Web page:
Shopping in Rome, (well in most of Europe) there are different social norms and customs that patrons are expected to know. In the United States, people paw the merchandise, carry it around and then usually leave it somewhere it doesn’t belong.
This. Does Not. Happen. In. Italy.
Entering into a shop is like entering into someone’s home. (While the larger mall like stores are more lax in this custom, for this article, I am addressing the small shops.) When you enter into someone’s home, you immediately greet them. This is expected in an Italian shop as well.
Vendors are ready to wait on you. They want to serve and they are attentive. When you walk in, say, “buon giorno” and smile. They will greet you as well and may ask something along the lines of “Che cose’?” This means loosely, “what would you like?” It is expected that you do not touch the wares. Italians are very meticulous in their belongings and they frown upon the idea of someone else trying it on and touching it. In fact, if you are choosing to try it on, it is almost an unspoken expectation that you plan to purchase said garment.
Wha????? How do I know I like it? How do I know it will fit? Trust me. The salesperson will have sized you up correctly the moment you darkened their doorstep. They will know precisely what size you need. (An aside here is it may not be the size you want. Sorry. Their sizes are different anyway, so it doesn’t matter.)
If you are looking for a particular color, they will be happy to help. When you walk into a shop, the first thing you may notice is that it is very sparse. There may be one or two mannequins dressed in an ensemble, but that will be it. The wall are usually lined with drawers or doors that host the goods. Italians do not like to be overwhelmed with too much at once. Much in the way they prefer their meals to be presented in unadorned sequence, they use the same principles for clothing stores.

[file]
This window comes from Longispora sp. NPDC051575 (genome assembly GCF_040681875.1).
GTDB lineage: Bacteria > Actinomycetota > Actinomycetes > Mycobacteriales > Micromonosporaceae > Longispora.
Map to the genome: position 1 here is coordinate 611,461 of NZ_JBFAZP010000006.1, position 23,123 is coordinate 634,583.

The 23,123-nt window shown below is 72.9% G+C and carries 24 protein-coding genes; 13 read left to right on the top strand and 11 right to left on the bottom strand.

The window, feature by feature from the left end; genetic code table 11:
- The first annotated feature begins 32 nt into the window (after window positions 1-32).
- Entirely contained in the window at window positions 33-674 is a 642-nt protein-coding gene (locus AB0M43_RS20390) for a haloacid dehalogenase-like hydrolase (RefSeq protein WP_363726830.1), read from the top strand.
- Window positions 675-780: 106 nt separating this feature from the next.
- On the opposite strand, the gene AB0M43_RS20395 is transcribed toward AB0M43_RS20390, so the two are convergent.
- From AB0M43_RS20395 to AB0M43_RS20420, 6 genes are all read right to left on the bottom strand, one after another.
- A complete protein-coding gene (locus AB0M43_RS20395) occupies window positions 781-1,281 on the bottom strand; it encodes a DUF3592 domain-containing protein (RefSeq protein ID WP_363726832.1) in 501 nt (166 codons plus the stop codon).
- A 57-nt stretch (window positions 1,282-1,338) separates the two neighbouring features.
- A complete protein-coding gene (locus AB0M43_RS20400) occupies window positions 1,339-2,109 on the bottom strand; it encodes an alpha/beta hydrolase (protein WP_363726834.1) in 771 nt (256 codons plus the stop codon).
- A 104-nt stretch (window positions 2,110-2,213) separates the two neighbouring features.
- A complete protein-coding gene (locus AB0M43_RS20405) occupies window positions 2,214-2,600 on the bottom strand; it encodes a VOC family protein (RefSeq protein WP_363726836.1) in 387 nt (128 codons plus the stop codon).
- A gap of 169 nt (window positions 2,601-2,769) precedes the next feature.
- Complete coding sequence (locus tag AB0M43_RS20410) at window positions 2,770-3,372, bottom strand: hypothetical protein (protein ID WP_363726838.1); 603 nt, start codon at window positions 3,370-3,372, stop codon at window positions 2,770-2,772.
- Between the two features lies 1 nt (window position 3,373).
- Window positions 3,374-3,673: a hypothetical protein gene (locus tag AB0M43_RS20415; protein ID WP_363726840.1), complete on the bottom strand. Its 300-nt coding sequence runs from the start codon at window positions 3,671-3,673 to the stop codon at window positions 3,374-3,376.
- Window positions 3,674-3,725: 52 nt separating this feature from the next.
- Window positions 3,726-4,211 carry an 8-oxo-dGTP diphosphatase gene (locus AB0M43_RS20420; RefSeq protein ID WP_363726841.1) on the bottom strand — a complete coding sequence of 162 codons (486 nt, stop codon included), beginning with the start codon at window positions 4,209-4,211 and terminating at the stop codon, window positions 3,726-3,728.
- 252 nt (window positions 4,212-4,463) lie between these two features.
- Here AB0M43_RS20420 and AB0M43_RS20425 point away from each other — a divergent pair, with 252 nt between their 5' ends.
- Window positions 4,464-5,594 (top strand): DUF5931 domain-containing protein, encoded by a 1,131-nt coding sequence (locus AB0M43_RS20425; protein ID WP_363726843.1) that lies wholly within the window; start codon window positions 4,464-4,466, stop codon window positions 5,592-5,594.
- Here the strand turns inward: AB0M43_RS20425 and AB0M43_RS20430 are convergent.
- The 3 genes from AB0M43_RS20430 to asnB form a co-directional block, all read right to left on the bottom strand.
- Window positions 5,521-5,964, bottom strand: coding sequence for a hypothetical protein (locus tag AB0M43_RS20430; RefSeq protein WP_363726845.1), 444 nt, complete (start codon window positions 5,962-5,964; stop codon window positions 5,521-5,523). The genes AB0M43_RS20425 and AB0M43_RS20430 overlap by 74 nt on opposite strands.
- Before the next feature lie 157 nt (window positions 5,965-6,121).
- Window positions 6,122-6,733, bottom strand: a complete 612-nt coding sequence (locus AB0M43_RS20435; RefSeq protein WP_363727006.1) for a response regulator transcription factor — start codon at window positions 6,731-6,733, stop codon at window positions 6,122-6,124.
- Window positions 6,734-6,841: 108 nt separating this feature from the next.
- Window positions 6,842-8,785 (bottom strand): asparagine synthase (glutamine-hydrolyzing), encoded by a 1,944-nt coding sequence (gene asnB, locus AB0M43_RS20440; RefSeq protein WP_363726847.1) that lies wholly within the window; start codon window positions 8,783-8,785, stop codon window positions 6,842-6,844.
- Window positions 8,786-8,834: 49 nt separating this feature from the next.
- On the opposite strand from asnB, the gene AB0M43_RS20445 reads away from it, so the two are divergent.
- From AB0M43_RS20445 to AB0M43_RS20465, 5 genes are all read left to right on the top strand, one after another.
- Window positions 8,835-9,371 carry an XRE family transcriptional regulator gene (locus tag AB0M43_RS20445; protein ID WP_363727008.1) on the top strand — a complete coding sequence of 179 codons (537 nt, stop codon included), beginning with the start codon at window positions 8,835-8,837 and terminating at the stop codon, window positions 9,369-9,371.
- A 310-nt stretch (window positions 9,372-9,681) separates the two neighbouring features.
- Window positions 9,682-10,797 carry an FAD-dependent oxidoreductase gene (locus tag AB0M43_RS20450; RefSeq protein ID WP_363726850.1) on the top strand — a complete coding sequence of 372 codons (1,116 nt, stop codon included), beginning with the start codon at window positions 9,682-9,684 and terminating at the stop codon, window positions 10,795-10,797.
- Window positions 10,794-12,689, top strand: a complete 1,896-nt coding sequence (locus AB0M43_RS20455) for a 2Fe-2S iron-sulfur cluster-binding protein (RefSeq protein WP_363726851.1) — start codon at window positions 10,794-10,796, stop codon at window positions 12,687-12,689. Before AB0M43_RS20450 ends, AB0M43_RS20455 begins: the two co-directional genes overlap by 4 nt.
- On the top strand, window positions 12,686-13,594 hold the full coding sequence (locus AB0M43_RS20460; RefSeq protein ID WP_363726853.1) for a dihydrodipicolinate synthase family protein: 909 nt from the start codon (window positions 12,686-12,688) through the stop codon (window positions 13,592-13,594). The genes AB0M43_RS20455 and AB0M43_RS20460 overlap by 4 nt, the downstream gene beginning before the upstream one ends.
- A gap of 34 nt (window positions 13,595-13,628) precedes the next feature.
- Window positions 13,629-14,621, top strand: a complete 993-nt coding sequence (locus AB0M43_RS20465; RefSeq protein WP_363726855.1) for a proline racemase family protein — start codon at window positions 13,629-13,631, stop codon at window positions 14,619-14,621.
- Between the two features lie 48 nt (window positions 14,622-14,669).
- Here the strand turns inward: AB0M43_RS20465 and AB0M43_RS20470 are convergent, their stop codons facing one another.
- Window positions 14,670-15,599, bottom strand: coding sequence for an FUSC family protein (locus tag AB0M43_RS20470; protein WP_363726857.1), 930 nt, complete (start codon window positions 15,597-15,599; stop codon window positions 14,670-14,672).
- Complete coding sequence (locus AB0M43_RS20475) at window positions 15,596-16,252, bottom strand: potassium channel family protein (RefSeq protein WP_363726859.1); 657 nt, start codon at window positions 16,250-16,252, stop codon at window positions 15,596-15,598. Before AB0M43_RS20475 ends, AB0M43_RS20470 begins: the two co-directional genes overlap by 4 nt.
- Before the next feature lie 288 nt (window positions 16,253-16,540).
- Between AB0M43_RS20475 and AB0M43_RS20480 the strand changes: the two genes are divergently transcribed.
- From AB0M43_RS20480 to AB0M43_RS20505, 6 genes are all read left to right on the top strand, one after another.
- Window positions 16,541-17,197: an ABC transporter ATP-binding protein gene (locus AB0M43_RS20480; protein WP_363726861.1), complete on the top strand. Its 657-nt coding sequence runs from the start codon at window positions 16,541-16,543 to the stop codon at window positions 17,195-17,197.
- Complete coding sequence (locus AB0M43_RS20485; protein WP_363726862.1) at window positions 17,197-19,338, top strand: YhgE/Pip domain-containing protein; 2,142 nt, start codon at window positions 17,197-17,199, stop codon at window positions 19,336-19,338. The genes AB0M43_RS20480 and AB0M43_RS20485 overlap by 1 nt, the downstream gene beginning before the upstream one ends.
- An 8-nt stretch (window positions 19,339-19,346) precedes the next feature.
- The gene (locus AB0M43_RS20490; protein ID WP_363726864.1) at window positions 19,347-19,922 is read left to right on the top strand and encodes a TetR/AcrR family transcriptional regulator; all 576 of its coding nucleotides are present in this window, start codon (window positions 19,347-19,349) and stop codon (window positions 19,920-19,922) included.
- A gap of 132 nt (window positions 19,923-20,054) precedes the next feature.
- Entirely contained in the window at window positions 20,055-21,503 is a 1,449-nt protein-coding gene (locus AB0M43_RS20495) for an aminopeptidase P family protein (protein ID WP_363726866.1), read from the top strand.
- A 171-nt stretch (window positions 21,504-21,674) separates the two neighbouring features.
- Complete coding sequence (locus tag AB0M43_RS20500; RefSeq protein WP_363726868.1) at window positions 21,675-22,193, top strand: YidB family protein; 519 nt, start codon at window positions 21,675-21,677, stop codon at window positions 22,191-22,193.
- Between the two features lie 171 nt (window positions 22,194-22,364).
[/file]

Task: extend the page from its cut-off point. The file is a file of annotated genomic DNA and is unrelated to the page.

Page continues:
You may like the scarf or the skirt on the mannequins so you can point to it and say, “Lo mi piace.” This means “I like it.” Suddenly, before your very eyes, there will appear a bevy of this particular skirt or scarf or shirt in an array of colors and patterns and sizes.
If there is a certain color you are looking for, it would be a good idea to learn how to say it in Italian. (Most of the shops are housed with salespeople who can in fact, speak English, but they are so happy and proud of you when you attempt the native language, it’s adorable.)
Once you have decided what you will purchase, you can say something like, “Lo prendo.” This means, “I’ll take it.” This is the best part. The salesperson will whirl you up to the cash register and prepare your new belongings for their journey home. They use tissue wraps and ribbons and beautiful reusable bags with zippers. It is a treat in itself to watch them. The excitement overtakes you as you make your lovely purchase.
Try and maintain your dignity when you leave. At least go around the corner before you begin squealing in delight. Once, I purchased a scarf (well I made my husband purchase a scarf for me) on the via Condotti and I was so proud of myself for not tearing the package open and rolling around the streets on my new treasure. That kind of behavior is an entirely different article.